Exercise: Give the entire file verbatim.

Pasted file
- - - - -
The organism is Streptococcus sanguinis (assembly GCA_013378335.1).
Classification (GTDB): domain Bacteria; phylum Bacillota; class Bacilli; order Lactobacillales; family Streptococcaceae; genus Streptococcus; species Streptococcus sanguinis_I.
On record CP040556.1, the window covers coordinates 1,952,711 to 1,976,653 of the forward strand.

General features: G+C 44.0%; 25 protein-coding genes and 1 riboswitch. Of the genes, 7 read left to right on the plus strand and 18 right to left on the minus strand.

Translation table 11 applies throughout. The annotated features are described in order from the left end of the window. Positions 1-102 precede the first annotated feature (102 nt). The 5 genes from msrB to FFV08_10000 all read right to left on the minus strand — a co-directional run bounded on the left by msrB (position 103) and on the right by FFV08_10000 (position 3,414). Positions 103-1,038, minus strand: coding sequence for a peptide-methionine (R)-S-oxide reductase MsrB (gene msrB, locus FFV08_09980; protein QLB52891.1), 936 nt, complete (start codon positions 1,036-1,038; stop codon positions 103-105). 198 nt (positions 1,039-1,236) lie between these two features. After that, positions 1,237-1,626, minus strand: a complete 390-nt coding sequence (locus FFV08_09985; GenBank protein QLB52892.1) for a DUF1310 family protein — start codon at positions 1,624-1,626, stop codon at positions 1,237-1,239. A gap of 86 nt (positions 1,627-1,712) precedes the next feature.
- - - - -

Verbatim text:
The organism is Streptococcus sanguinis (assembly GCA_013378335.1).
Classification (GTDB): domain Bacteria; phylum Bacillota; class Bacilli; order Lactobacillales; family Streptococcaceae; genus Streptococcus; species Streptococcus sanguinis_I.
On record CP040556.1, the window covers coordinates 1,952,711 to 1,976,653 of the forward strand.

General features: G+C 44.0%; 25 protein-coding genes and 1 riboswitch. Of the genes, 7 read left to right on the plus strand and 18 right to left on the minus strand.

Translation table 11 applies throughout. The annotated features are described in order from the left end of the window. Positions 1-102 precede the first annotated feature (102 nt). The 5 genes from msrB to FFV08_10000 all read right to left on the minus strand — a co-directional run bounded on the left by msrB (position 103) and on the right by FFV08_10000 (position 3,414). Positions 103-1,038, minus strand: coding sequence for a peptide-methionine (R)-S-oxide reductase MsrB (gene msrB, locus FFV08_09980; protein QLB52891.1), 936 nt, complete (start codon positions 1,036-1,038; stop codon positions 103-105). 198 nt (positions 1,039-1,236) lie between these two features. After that, positions 1,237-1,626, minus strand: a complete 390-nt coding sequence (locus FFV08_09985; GenBank protein QLB52892.1) for a DUF1310 family protein — start codon at positions 1,624-1,626, stop codon at positions 1,237-1,239. A gap of 86 nt (positions 1,627-1,712) precedes the next feature.